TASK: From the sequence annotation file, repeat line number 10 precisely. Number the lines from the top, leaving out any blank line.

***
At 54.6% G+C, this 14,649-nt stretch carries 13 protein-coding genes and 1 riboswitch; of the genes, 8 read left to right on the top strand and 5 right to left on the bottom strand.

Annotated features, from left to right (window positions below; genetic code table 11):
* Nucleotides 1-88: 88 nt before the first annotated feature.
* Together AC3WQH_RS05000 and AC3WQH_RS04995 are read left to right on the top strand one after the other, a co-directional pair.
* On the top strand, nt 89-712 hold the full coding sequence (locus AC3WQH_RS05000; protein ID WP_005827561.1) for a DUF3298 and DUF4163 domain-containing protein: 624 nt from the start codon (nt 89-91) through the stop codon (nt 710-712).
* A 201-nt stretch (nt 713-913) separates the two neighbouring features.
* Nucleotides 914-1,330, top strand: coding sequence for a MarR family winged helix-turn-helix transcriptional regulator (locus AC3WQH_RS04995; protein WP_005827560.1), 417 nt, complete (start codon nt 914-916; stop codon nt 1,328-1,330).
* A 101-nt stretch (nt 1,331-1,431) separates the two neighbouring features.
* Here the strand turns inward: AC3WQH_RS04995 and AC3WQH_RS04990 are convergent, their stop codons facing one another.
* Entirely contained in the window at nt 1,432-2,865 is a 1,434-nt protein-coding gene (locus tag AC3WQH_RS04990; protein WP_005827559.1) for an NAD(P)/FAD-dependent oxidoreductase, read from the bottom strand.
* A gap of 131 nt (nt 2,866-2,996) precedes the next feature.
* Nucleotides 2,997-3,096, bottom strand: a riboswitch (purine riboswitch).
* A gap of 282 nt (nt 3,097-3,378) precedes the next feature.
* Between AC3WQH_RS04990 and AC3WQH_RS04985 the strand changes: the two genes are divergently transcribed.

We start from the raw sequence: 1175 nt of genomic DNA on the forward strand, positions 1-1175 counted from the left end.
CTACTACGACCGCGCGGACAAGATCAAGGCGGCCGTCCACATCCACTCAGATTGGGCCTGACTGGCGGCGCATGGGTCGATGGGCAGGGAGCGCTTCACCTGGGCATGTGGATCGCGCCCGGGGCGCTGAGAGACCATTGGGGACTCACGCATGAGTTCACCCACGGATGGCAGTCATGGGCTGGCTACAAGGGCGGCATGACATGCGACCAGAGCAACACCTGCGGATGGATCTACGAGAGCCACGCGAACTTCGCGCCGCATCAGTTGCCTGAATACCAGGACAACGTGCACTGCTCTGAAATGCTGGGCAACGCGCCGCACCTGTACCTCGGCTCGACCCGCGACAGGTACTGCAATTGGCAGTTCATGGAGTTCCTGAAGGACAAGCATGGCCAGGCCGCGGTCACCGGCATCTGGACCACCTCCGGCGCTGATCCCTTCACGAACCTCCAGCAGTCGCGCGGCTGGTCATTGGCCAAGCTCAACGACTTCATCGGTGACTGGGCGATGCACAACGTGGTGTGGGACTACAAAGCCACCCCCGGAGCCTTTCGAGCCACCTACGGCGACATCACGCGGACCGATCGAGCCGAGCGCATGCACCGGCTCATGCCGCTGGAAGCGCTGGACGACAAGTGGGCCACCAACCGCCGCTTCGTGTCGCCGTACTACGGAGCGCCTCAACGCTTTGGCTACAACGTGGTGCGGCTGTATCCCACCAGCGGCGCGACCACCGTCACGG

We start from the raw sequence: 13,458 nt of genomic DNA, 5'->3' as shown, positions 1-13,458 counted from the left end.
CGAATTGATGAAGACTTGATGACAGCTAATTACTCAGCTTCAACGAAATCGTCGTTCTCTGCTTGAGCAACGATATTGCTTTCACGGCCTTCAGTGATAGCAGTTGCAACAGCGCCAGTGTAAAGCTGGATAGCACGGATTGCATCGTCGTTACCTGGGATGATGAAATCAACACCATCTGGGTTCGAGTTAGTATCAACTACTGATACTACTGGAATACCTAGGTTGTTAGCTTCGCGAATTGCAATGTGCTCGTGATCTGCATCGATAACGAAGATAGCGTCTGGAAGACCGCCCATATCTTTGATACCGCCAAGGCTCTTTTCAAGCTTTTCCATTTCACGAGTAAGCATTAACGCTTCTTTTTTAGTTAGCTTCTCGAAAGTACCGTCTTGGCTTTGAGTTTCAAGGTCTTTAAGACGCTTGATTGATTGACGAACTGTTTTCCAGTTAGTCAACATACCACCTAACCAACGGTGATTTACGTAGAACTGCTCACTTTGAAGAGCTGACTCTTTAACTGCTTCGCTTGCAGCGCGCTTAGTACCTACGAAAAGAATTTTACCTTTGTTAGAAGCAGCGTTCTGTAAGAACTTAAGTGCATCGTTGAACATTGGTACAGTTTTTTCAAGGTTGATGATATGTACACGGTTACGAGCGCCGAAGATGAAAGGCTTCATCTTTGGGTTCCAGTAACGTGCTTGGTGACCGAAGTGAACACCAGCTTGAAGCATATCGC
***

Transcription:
* Entirely contained in the window at nt 1,432-2,865 is a 1,434-nt protein-coding gene (locus tag AC3WQH_RS04990; protein WP_005827559.1) for an NAD(P)/FAD-dependent oxidoreductase, read from the bottom strand.